Matthew: So I'm gonna do that now, I've already got my Designer open. Now as is ... my views aren't actually there yet, but all I have to do is really just update this to pull in those new views here. And so in this case, what I've actually got in my project is now the Ad Hoc Trends component and this component is actually usable as is. So not all resources are going to be like that, that really does depend on what the resource is. If it's a scripting library, most likely you will have to just use that throughout the project. In this case it was more of a stand-alone usable component. So I'm just going to target that to a new page in my project here, save that and then once that is all set, I can actually switch over to it in my demo here, reconnect to my Perspective session and now I have the Ad Hoc Trends available for use. And I could go through ... By my example tags here for my fountains, and I can see the pressure as it goes up and down. And so you can take this and just use this as is like I did this way, or you can create new views and drop it in there. It makes it that much more powerful to be able to just place this wherever I need to and I didn't have to configure anything.
Matthew: And so that's kind of the goal that we'll get to as we go through all of this. Now, another thing that this view includes is that I've actually taken a separate resource available from the Exchange and incorporated it into this first resource, into the ad hoc trend, so there's the color picker that Travis had put together. So I'm gonna go in and now that I have this included as that part of the interface, I go in and use it. And so you can do the same with your own resources and combine them and make them even more powerful, more flexible.
Matthew: So from here, let's go ahead and see what we could do. If we have a resource that we put together, a screen or a template, we can see if it's a good fit for the Exchange, if there's anything we need to do it to import it and make it really successful. So I already have an example screen here, I've got my smart fountains that I've set up. I'm able to monitor them, I can see them actually working here, and now we're gonna see what this is all about. So each of these templates is built, in my case, just off of this one single parameter. That makes it really easy for me because I can go in and just change that and it automatically points to all the right tags.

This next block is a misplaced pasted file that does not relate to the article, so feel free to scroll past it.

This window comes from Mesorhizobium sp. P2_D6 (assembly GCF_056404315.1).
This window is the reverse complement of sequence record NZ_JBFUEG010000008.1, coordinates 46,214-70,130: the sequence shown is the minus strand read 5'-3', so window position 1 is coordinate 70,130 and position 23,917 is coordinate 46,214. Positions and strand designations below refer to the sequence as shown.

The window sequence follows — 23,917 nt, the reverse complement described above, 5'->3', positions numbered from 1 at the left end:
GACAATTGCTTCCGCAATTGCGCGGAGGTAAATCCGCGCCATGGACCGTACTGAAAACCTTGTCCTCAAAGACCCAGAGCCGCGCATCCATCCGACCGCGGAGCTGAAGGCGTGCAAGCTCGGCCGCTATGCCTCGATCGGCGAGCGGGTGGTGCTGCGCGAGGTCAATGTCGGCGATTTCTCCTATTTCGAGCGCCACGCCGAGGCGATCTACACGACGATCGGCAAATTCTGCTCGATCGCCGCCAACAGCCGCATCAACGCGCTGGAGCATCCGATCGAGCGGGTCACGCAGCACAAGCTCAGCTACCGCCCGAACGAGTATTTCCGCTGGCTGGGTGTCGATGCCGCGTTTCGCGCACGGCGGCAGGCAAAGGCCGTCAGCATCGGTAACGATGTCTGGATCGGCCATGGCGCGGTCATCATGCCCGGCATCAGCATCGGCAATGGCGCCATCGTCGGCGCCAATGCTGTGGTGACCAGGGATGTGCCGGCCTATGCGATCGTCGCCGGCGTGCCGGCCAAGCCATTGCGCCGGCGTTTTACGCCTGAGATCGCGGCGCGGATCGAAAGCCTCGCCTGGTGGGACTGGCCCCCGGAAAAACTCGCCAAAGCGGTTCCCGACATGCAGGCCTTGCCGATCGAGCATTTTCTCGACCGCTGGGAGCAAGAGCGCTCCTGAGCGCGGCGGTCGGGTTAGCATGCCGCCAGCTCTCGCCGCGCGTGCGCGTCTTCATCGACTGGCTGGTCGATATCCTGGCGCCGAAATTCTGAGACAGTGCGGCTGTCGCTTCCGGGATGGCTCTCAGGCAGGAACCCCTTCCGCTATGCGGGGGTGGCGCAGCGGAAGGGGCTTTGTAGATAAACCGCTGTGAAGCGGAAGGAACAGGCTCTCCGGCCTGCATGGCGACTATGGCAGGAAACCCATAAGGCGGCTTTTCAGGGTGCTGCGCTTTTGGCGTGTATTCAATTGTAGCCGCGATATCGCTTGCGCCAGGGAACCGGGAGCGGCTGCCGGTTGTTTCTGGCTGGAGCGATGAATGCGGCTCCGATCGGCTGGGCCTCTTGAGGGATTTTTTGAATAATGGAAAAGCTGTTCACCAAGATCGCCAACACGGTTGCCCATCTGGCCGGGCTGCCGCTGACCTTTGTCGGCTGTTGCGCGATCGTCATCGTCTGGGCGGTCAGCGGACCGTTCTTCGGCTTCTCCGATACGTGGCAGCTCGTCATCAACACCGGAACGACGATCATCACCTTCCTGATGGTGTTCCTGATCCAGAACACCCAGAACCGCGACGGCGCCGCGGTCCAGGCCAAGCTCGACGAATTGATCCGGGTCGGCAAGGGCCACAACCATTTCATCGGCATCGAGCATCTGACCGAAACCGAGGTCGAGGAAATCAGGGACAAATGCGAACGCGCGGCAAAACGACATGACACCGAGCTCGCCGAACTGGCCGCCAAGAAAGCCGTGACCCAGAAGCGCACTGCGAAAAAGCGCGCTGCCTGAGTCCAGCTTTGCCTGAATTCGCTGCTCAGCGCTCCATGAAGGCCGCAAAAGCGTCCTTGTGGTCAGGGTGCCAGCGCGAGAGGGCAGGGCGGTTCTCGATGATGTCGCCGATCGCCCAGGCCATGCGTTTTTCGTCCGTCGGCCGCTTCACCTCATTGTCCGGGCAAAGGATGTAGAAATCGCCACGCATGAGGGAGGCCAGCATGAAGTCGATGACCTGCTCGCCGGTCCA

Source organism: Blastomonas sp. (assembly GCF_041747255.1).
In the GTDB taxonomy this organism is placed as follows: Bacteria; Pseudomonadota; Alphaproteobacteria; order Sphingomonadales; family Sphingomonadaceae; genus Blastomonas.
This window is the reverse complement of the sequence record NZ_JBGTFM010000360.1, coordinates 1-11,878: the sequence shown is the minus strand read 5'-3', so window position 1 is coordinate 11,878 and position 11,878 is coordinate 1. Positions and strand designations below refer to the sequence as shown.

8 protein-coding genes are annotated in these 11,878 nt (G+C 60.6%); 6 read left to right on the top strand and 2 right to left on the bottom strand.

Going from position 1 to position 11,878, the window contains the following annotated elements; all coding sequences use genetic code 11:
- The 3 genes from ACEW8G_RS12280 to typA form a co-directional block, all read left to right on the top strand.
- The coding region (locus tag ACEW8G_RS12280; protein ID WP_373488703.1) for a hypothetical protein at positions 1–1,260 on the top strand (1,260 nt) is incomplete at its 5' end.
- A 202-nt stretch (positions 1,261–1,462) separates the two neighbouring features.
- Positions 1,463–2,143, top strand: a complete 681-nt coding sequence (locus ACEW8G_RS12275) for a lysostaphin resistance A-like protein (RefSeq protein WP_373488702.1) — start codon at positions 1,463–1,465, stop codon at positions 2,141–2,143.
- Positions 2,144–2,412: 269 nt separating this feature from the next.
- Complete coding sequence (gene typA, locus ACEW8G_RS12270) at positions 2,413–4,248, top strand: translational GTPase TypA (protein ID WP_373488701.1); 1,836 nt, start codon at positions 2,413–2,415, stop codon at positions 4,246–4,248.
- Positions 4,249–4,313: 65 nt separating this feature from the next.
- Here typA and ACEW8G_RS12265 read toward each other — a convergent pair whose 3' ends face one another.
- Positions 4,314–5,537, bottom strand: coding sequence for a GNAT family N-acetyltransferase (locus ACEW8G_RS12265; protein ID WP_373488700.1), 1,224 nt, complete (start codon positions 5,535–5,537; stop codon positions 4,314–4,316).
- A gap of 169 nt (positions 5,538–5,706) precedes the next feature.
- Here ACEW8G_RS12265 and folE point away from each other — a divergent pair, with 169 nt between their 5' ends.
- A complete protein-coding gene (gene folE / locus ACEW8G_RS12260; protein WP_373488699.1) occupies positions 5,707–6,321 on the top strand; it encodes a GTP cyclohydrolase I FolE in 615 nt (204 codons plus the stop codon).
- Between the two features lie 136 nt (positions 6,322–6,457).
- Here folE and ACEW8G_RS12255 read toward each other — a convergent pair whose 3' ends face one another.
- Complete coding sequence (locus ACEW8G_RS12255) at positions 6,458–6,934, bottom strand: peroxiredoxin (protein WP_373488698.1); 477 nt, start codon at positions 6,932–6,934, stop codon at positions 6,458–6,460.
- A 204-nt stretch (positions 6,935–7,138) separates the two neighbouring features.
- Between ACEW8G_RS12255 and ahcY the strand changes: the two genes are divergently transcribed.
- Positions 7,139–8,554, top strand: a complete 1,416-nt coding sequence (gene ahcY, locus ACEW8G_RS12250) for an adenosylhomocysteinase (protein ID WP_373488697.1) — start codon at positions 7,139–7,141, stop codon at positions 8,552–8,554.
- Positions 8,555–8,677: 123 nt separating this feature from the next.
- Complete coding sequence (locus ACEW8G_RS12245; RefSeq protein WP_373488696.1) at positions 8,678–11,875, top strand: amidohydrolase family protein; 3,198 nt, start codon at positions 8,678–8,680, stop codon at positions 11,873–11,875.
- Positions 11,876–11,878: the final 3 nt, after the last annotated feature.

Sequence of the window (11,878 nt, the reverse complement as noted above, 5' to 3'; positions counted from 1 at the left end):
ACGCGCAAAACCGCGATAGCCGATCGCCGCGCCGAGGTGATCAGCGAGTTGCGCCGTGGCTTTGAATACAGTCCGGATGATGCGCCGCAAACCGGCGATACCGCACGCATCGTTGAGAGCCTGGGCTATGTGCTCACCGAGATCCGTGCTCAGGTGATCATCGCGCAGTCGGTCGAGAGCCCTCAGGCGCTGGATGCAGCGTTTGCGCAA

Matthew: Now, the potential issue here is that this is very specific to my use case, so to make it more of a successful resource, make it reusable in other people's projects I might wanna rethink that approach a little bit here. So instead of just working off this single number and then assuming a lot of different other parameters, I can kinda break this apart and actually use it in a little bit different way here. So for this more specific example, all I'm really doing is taking this original single fountain number and I'm creating a binding here that's indirect, using that number. So it's not too complicated. If I did need to adjust, if I downloaded this off the resource, I could just go here off the Exchange. And I'd go and you'll tweak this as necessary in the template and sort of fix it the way it works for me, and then I would actually be fine there.